Blinken in Central Asia as tensions soar over Ukraine war

Blinken’s visit to Astana and later this week to Tashkent, the capital of Uzbekistan, mark his first trip to Central Asia as secretary of state…reports Asian Lite News

Secretary of State Antony Blinken visited Kazakhstan on Tuesday for a series of meetings with top diplomats of Central Asian nations as tensions soar over Russia’s war in Ukraine.

Blinken sat down for talks with Kazakh Foreign Minister Mukhtar Tileuberdi and then with Kazakh President Kassym-Jomart Tokayev. A meeting of the so-called C5+1 group, made up of the U.S. and the former Soviet republics of Kazakhstan, Kyrgyzstan, Tajikistan, Turkmenistan and Uzbekistan, was expected to follow.

At that meeting, Blinken will stress the U.S. “commitment to the independence, sovereignty, and territorial integrity of Central Asian countries,” the State Department said in a statement that mirrors the wording it has been using to support Ukraine in its war against Russia.

Blinken’s visit to Astana and later this week to Tashkent, the capital of Uzbekistan, mark his first trip to Central Asia as secretary of state. It comes just days after the anniversary of Moscow’s invasion of Ukraine, which has rattled the region.

None of the five former Soviet republics in Central Asia, traditionally viewed as part of the Kremlin’s sphere of influence, publicly backed the attack.

Kazakhstan welcomed tens of thousands of Russians fleeing from the military call-up last fall. Kazakh President Kassym-Jomart Tokayev spoke on the phone with Ukrainian President Volodymyr Zelenskyy three times since Russian troops rolled into Ukraine last February, calling for a diplomatic resolution of the conflict in accordance “with the U.N. charter and commonly accepted norms of the international law.”

However, all five Central Asian republics, along with India, which Blinken will visit next, abstained in a vote to condemn the invasion last week at the U.N. General Assembly on the first anniversary of the war.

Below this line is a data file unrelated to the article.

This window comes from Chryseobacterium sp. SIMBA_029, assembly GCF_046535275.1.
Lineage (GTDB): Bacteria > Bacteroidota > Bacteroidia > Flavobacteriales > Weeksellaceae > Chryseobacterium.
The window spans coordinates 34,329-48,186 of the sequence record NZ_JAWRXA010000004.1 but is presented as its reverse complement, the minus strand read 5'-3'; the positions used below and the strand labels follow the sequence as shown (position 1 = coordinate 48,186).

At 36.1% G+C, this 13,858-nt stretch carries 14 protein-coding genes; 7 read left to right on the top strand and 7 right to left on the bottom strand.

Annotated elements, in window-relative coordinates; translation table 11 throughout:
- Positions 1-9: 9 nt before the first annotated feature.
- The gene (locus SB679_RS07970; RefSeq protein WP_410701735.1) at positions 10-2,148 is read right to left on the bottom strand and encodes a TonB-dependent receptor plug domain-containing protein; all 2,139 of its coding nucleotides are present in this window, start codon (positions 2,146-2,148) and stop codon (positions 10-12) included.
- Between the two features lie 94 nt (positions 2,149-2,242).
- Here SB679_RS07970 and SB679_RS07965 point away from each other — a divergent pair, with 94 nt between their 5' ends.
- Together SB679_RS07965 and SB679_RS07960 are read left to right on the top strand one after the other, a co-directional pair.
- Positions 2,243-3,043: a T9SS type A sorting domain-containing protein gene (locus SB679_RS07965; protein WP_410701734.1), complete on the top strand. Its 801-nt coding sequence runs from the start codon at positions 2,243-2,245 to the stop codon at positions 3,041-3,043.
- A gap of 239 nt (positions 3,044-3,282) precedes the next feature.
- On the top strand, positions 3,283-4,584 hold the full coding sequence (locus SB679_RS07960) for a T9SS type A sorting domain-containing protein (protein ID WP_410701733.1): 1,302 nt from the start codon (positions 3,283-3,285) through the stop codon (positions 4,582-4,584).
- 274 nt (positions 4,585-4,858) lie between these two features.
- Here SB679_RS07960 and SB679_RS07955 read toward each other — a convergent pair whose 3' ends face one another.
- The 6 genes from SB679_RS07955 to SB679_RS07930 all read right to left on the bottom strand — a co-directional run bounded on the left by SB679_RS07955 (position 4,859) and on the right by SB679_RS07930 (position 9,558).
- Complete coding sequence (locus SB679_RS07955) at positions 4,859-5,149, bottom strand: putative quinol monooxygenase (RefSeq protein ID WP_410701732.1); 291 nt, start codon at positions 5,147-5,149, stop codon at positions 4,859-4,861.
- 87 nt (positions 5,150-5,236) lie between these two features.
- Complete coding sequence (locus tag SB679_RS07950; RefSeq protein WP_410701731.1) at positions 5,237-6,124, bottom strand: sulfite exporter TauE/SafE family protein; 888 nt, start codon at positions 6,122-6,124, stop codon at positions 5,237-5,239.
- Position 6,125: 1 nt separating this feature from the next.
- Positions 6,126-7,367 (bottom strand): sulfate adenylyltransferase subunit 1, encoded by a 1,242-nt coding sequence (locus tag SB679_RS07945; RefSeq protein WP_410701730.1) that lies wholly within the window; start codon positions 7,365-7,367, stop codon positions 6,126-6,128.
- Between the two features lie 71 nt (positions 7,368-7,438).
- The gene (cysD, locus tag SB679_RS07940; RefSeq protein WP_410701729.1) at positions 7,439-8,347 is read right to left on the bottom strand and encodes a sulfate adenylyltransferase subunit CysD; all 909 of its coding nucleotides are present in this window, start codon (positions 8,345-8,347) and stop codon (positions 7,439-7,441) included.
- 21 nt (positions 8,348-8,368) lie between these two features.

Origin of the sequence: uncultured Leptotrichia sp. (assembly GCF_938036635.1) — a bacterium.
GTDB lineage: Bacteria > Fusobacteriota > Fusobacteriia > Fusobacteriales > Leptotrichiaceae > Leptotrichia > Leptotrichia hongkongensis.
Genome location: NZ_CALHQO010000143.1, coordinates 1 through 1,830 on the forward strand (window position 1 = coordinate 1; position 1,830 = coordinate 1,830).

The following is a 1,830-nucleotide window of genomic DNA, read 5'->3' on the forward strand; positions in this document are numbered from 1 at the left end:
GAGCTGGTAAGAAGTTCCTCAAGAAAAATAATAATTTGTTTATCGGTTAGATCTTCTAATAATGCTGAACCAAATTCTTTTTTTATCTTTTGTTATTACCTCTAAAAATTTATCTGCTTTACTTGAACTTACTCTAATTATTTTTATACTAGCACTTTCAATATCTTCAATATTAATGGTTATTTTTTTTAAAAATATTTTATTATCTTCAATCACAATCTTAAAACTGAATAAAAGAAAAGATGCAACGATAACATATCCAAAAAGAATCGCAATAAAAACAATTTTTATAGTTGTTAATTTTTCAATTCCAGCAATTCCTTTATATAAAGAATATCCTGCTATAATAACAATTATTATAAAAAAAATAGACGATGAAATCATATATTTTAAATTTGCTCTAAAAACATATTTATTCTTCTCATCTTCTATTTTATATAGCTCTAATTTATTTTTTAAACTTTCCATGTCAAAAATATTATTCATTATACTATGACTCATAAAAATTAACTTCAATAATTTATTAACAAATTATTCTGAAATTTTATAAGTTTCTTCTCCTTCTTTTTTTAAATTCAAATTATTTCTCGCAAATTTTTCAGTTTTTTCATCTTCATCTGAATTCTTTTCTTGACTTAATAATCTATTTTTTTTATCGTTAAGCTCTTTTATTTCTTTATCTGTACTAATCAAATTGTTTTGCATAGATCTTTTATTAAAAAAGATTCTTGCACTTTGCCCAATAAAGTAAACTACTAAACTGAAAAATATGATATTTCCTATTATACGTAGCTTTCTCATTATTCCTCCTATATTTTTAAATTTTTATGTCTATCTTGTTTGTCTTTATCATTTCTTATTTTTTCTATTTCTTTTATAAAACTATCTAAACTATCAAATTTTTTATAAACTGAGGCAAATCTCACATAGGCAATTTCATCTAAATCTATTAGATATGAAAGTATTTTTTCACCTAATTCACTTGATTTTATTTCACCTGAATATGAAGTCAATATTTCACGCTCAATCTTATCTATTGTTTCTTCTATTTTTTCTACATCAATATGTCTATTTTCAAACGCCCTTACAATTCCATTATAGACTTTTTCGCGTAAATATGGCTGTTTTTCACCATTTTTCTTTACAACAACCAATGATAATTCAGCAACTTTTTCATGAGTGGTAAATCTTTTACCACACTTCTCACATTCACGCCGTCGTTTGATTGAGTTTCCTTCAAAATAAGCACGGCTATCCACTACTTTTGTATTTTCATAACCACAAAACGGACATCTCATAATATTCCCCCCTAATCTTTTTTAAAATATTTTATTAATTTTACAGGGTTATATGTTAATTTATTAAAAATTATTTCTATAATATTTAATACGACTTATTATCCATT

U.S. officials hope that Blinken can convince the Central Asian nations that Russia’s invasion of Ukraine is a threat to them.

The U.S. has for decades sought without great success to wean the former Soviet nations of the region from Moscow’s influence. Some, notably Uzbekistan and Tajikistan, assisted the U.S. logistically during its 20-year conflict in Afghanistan.

Blinken earlier told Foreign Minister Mukhtar Tileuberdi that Washington supports the sovereignty, independence and territorial integrity of Kazakhstan, which won independence from Moscow in 1991.

“Sometimes we just say those words, but they actually have real meaning and of course we know in this particular time they have even more resonance than usual,” Blinken said in reference to Russia’s invasion of Ukraine, also a former Soviet republic.

Russia and Kazakhstan share the world’s longest continuous land border, prompting concern among some Kazakhs about the security of a country with the second-biggest ethnic Russian population among ex-Soviet republics after Ukraine.

Central Asia’s place on the geopolitical map was reinforced by a vote at the United Nations on the February 24 anniversary of the invasion that called for an immediate end to Russia’s war and the removal of Russian forces from Ukrainian territory.

Kazakhstan, Kyrgyzstan, Tajikistan, and Uzbekistan were among just 32 countries that abstained from voting on the resolution that passed with 141 countries voting in favor and seven countries — including China, Belarus, and Russia — voting against.

Turkmenistan, recognized as a neutral country, did not vote at all.

Two days after the vote, the Kazakh Foreign Ministry described as “worthy of support” a position paper on Ukraine published by Moscow’s partner, Beijing, that U.S. President Joe Biden had earlier doubted “would be beneficial to anyone except Russia” if it was implemented.

Although China’s document paid lip service to the territorial integrity of all states, it refrained from criticism of Russia and advocated the end of Western-led sanctions against its ally.

Kazakhstan has also criticized sanctions independently, while Astana’s pledge to nevertheless uphold them has seen several Russian politicians and public figures shower its leadership with contempt and — in some cases — threats of a Ukraine-style invasion.

“When we talk about the neutral position of Central Asian countries, it is not really neutrality but just the same old fear of Russia,” said Anvar Nozirov, an analyst based in Tashkent, the Uzbek capital.

Yet Nozirov argued that Washington can still play a necessary role in the region despite Moscow and Beijing’s dominance.

“There are many problems in the region that are only intensifying, whether it is climate change, water shortages, energy shortages and, of course, Afghanistan under the Taliban again,” Nozirov said, calling the withdrawal of coalition forces from the country that borders Tajikistan, Turkmenistan, and Uzbekistan “disastrous.”

“Russia has never fully solved these problems, and China’s solutions are mostly limited to its business interests. Central Asia is still isolated in many ways, and the war launched by Russia has only made new problems for citizens of our countries,” Nozirov said.

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